By Christian Wade | The Center Square
Gov. Chris Sununu is taking steps to free up intensive care beds in New Hampshire’s hospitals amid a “record” surge of COVID-19 infections.
On Tuesday, Sununu signed an executive order authorizing hospitals to set up acute care “surge centers” to help absorb expected waves of new patients amid the colder weather.
“There’s no doubt we are seeing record levels of cases and hospitalizations,” Sununu told reporters during a briefing. “This winter surge that we predicted is now unfortunately rearing its ugly head, and we are definitely in the throes of it, not just in New Hampshire but all across New England.”
Dr. Benjamin Chan, the state’s epidemiologist, said the state is seeing the highest number of daily COVID-19 infections “at any point during the pandemic” with an average of about 1,000 new cases a day.
He said there are 7,627 “active” infections – with 561 new cases and four deaths reported on Tuesday – and a test positivity rate of about 9.5%. About 350 people are hospitalized.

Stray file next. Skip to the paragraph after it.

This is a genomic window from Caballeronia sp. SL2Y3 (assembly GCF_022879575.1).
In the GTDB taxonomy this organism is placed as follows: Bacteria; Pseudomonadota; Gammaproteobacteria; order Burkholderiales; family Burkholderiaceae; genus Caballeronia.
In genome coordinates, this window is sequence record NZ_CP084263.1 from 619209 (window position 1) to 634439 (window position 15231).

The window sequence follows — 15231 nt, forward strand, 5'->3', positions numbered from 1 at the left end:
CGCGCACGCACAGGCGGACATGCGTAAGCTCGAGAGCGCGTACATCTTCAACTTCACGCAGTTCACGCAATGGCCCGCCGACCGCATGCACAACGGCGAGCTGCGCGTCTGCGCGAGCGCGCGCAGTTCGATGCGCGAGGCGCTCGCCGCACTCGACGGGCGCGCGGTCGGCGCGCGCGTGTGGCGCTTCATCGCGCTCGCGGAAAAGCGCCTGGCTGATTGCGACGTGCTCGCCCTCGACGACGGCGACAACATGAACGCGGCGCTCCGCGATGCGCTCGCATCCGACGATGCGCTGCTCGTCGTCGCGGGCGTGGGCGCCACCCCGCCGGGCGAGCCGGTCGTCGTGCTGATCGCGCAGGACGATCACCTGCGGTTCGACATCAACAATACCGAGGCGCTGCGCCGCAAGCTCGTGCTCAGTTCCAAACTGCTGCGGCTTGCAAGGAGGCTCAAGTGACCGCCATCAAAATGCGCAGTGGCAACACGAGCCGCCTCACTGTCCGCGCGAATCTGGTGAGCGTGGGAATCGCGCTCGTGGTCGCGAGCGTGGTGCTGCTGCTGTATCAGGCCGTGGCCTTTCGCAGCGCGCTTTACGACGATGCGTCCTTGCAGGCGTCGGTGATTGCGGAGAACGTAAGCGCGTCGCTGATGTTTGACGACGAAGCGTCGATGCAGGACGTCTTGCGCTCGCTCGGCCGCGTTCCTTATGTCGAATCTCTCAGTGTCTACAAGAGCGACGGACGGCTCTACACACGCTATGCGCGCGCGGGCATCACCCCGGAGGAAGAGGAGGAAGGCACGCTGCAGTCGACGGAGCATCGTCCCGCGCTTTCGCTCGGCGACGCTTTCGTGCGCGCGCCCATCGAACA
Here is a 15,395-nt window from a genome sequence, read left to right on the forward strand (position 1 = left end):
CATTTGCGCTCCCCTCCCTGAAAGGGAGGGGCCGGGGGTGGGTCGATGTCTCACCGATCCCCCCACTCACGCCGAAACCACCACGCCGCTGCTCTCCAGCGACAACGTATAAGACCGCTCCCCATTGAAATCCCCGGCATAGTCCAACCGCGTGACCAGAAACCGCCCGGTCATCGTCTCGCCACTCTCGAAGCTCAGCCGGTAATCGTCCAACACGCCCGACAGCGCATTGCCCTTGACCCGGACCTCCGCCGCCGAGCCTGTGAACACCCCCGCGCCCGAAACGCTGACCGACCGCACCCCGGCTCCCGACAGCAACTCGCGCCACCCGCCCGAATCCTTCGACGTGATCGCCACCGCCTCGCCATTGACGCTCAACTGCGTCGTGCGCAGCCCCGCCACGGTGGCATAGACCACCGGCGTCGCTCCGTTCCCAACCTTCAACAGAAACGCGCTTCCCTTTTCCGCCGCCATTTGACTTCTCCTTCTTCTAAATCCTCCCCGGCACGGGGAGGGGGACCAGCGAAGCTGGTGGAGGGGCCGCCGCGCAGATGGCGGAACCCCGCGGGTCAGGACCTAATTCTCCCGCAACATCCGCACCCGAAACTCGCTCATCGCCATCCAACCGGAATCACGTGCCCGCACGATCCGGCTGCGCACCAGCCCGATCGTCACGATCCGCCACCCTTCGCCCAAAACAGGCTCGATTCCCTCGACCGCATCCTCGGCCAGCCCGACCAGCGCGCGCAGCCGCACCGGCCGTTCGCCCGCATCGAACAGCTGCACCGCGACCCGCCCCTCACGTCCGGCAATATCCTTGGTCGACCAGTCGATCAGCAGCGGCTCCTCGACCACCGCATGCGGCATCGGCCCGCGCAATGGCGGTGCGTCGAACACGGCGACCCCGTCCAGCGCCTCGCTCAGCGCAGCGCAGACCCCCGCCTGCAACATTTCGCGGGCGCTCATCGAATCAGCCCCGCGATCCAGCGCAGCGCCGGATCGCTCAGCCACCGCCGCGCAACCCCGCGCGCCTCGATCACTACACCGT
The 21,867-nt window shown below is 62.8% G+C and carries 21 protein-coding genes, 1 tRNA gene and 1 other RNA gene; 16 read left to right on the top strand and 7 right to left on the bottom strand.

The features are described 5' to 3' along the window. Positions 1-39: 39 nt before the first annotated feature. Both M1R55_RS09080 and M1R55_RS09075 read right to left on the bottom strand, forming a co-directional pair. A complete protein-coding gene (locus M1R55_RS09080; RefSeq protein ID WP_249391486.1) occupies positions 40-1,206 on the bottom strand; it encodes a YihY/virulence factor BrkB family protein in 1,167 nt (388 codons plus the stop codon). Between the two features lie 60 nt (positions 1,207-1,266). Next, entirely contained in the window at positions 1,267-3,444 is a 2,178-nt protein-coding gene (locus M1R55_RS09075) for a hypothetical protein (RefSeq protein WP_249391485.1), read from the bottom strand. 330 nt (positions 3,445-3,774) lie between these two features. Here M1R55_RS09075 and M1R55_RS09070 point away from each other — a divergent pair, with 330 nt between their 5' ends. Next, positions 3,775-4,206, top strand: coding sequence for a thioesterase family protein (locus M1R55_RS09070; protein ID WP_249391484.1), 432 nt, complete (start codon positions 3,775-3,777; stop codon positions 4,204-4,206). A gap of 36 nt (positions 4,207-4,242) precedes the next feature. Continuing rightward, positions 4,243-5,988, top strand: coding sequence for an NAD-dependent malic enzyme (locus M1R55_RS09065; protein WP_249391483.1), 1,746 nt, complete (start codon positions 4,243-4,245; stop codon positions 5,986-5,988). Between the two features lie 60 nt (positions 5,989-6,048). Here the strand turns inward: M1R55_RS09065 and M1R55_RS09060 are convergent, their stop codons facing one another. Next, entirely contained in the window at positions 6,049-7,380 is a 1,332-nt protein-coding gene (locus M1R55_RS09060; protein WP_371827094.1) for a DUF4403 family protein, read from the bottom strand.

To date, the state has reported 153,934 COVID-19 cases and 1,672 deaths since the pandemic began, Chan said.
It’s not clear whether so-called “breakthrough” cases – where individuals become infected even after they’ve been vaccinated – are playing a major role in the latest surge.
New Hampshire has a system to track vaccine purchases, but currently doesn’t keep statewide records of patients who have been immunized. Health officials say that makes it harder to track immunizations and cases where fully vaccinated people get infected.
“If we don’t know who has been vaccinated we can’t say how many breakthrough cases there have been,” Health and Human Services Commissioner Lori Shibinette said during the briefing.
Sununu urged residents who haven’t been vaccinated to get their shots and those who have been fully vaccinated to get their booster doses, with all adults now authorized to get them.
As of Tuesday, at least 54.9% of Granite Staters have been fully vaccinated against the virus.
Sununu is predicting a “bumpy road” over the next few weeks but said he has no plans to declare another state of emergency.
He suggested he could take other steps in coming weeks if COVID-19 infections and hospitalizations continue to rise, but that likely wouldn’t include another statewide mask mandate.
“Our health care system is resilient, but it is being tested with these increased rates and amounts of COVID,” Sununu said. “This executive order will help meet those challenges.”